Haunting images are all that remain of what was once the home of a notorious religious cult where the leader, who was revered by followers as a prophet, is still buried.
Reverend George Pike and his church members began work on their chapel in a gated community in Georgia that he named Little Bethlehem in the 1970s.
Pike founded his own non-profit organisation in Olive Branch, Mississippi under the chartered name of Jesus Christ Eternal Kingdom of Abundant Life Inc, before purchasing the 70-acre tract of land and building a community.
But five decades on, the once thriving grounds of Little Bethlehem now resemble a ghost town.
Eerie pictures recently taken by a photographer known as Abandoned Southeast show empty pews in a large church hall, religious signs that were left behind and safes in walls.
The spooky shots also show the crumbling exterior of the large buildings, the gates that kept people in or out and an aerial view of the property which shows the star-shaped mausoleum where the founder is buried.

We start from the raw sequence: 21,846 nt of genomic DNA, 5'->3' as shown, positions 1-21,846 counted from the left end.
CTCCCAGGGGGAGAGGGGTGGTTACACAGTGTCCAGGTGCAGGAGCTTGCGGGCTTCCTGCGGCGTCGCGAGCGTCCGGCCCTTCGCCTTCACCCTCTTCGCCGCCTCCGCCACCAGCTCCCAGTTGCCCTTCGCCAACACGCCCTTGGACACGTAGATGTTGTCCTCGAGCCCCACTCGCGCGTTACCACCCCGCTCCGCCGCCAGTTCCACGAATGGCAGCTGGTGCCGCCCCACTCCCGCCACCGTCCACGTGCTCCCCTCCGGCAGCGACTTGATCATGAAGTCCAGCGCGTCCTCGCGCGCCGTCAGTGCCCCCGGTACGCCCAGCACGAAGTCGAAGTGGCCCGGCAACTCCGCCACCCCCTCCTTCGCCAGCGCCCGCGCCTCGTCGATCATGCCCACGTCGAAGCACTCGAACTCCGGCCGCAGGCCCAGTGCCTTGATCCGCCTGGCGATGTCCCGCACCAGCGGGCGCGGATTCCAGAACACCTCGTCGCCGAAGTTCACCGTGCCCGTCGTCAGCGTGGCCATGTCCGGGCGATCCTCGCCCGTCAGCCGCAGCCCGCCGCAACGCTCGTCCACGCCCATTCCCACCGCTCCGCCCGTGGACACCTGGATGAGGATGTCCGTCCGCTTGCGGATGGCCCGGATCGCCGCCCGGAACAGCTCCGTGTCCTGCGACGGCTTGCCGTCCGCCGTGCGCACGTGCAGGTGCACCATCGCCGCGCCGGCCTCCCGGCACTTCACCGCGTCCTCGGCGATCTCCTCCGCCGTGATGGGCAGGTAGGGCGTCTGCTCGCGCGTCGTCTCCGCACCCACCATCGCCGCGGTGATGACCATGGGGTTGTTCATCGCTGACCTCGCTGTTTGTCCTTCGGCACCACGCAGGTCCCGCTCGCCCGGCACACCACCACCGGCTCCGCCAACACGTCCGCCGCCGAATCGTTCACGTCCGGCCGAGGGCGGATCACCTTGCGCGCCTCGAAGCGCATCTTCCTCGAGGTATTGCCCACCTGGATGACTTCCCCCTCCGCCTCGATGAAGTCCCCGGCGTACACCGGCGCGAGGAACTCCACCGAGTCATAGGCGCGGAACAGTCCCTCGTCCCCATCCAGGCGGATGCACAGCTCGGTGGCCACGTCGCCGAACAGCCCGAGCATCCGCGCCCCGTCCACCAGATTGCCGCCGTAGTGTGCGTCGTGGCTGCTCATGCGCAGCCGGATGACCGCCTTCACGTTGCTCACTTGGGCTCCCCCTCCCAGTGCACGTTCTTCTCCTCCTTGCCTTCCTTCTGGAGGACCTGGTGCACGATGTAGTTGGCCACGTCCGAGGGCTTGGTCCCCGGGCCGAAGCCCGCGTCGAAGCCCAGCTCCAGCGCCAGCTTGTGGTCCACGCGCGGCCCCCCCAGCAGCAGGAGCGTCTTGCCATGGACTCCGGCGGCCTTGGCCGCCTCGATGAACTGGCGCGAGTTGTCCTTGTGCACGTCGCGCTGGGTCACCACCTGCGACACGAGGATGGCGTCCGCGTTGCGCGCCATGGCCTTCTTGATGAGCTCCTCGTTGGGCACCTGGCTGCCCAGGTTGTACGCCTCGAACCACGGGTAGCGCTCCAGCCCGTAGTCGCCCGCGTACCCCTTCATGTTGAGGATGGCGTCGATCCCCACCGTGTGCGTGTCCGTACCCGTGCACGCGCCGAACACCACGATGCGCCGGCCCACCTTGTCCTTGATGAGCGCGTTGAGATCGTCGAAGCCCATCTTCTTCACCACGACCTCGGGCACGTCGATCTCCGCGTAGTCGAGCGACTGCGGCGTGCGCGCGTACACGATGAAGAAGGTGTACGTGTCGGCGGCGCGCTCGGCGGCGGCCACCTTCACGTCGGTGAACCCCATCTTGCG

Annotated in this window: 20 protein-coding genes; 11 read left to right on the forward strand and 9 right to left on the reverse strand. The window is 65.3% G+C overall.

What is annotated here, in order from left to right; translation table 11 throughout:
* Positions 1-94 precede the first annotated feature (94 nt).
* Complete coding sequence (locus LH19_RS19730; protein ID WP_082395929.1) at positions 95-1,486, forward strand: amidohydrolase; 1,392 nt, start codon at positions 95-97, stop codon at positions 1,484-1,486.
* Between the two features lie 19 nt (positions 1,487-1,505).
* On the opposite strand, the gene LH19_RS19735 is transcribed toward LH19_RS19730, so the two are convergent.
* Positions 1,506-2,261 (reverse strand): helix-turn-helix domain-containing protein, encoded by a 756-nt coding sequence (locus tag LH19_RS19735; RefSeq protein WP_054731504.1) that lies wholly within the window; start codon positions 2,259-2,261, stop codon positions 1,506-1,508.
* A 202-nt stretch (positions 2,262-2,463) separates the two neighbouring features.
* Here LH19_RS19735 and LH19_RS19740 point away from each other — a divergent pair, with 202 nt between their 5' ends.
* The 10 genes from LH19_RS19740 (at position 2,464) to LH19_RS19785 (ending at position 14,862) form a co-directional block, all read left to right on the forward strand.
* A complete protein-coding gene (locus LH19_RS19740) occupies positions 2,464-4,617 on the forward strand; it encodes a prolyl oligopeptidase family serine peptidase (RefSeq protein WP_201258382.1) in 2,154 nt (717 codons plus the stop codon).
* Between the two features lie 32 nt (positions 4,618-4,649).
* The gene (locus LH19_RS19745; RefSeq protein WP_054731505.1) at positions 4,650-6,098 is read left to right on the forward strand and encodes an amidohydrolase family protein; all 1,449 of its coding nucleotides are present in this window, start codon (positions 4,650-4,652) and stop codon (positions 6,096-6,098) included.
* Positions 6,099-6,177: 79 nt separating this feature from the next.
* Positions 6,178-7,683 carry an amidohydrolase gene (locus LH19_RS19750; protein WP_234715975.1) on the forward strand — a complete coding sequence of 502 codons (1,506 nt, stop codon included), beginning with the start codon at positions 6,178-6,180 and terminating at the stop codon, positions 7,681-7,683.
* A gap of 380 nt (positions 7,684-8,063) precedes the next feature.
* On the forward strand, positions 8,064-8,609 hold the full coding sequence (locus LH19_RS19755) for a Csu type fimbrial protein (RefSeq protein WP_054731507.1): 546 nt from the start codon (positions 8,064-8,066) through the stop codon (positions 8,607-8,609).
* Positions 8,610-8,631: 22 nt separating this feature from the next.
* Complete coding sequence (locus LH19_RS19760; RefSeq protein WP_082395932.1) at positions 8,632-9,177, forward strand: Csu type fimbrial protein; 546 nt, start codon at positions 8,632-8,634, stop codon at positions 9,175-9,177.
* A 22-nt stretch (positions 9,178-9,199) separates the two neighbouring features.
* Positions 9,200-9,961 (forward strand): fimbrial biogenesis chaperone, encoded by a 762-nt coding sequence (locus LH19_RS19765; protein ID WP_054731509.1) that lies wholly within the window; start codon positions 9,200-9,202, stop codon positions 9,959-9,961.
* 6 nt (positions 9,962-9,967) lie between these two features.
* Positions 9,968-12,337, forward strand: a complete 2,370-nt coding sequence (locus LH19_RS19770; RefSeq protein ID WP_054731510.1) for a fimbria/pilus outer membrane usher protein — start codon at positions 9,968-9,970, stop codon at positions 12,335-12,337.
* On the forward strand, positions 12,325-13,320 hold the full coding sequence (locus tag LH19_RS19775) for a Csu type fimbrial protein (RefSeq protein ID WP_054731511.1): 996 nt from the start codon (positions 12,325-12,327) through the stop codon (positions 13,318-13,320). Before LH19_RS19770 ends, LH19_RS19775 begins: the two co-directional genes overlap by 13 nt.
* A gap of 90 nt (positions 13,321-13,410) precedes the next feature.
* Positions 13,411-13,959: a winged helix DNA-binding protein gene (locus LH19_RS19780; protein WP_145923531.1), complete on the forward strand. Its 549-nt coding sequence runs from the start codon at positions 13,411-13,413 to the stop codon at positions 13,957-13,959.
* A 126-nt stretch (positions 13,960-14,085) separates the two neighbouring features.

According to photographer Pike would take the church member’s money and only give them back what he thought they needed to live on.
“There were also salacious rumours that he had physical relationships with chosen women of the church,” the photographer wrote in his blog.
“These rumours were fuelled by the local townspeople who viewed Pike’s church as a Jim Jones cult type movement.
“These rumours grew from the church’s strict dress codes.
“Church members created a security team to protect Pike’s family and also to prevent Little Bethlehem from being overrun with visitors.”
The church is not affiliated with any specific denomination. Pike rather focused his message and ministry on the final book of the King James Version of the Protestant Bible.
The “charismatic” leader died unexpectedly on June 10, 1996, paving the way for his son, David, to become senior pastor – a position he resigned from three years later.
Church leaders immediately began building a mausoleum following their former leader’s death, however it was not completed until 2003.
The church changed hands and pastors’ numerous times before it eventually closed down in 2013.
According to Abandoned Southeast, David Pike and his family later purchased all the assets and proprietary rights and still maintain a residence at Little Bethlehem, where they intend to spend their remaining years preserving the founder’s legacy.